Friday, May 03, 2013

49 years of undue delays in the EU Approval of GM Products

The EU’s strict laws for GM products state that approval decisions have to be taken quickly once a product is declared safe by independent scientists. However, the European Commission routinely delays such decisions, often for years. The combined undue delay for all GM products? 49 years.

Steps in the EU approval system for GMOs: How does it work? And does it work?
The EU has one of the world’s strictest approval procedures for GM products. First, the European Food Safety Authority (EFSA) makes an extensive scientific risk assessment. If EFSA finds the product in question as safe as its non-GM counterpart, a political decision must then be made. This decision-making phase is administered by the European Commission and involves the Member States. EU legislation requires the European Commission to stick to specific timelines:
•             It has a maximum of 3 months to ask the Member State representatives to vote (2 nd column from the right in below table).
•             If they vote and do not reach a qualified majority, the Commission has to hold another vote within 2 months (right column).
However, the Commission has formally admitted that it regularly fails to comply with legal timelines when it comes to GM authorisations.

Timelines for GM products with a positive EFSA safety opinion and awaiting Commission action:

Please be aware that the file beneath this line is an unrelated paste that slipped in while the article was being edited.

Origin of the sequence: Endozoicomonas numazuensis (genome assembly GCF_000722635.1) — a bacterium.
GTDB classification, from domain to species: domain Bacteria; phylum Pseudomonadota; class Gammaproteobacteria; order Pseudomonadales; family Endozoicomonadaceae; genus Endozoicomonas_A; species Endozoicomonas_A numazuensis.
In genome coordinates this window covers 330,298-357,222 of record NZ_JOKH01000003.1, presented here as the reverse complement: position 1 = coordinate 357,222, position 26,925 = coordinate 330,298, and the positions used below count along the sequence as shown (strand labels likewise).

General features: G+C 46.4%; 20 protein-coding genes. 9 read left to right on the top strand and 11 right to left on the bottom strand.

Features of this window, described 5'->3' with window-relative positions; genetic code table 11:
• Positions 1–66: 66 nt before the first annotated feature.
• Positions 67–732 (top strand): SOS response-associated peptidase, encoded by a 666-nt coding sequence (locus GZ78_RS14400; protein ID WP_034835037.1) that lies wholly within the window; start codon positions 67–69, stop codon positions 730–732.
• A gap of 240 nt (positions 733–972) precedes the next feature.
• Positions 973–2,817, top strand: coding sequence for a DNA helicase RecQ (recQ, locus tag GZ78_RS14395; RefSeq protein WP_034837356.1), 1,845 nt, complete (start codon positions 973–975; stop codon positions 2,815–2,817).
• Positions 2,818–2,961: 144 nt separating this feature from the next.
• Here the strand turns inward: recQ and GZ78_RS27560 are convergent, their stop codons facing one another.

Why does this matter?
The EU is the world’s biggest importer of agricultural commodities. Many of these imports are based on genetically modified (GM) crops. They are grown almost exclusively in countries outside Europe; where farmers have the choice between conventional and GM varieties. Today, GM varieties are the standard for soybeans, mainly imported to feed our farm animals, and cotton, for our textiles. We also import GM maize and rapeseed (colza) to meet our needs. The EU has become a net importer and has outsourced arable land nearly the size of Germany’s entire territory to other parts of the world. Despite its import dependency, the EU is putting up “regulatory barriers”, which have already resulted in trade disruptions and higher prices for key agricultural commodities.
If a given GM product is approved for cultivation in the Americas, but it is not (yet) approved for import into the EU, this can result in serious problems for international trade. Shipments with traces of products not yet approved in the EU could be turned away from European ports or diverted to Asia where demand is even higher. The backlog of EU authorisations for GM imports, combined with the fact that European farmers are not given the choice to grow most GM crop varieties, contributes to rising food prices, undermines the competitiveness of European farmers, increases the EU’s import dependency, and creates legal uncertainty for import operators.

 Do you want to know more?
More detailed information about the inconsistency between legally prescribed timelines and the administrative practice has been published by the EU Commission and by EuropaBiox. Check for updates to this document at or contact EuropaBio for more information. The detailed report ‘Approvals of GMOs in the European Union’ (2011) and the more concise report “Failures of the EU authorisation system for GMOs” (2013) are available on the EuropaBio website, as are factsheets on issues such as product safety and trade in agriculture.

Failures of the EU Authorisation System for GMOs - Causes, Impacts and Solutions | Europabio:

See also full pdf version with notes here.

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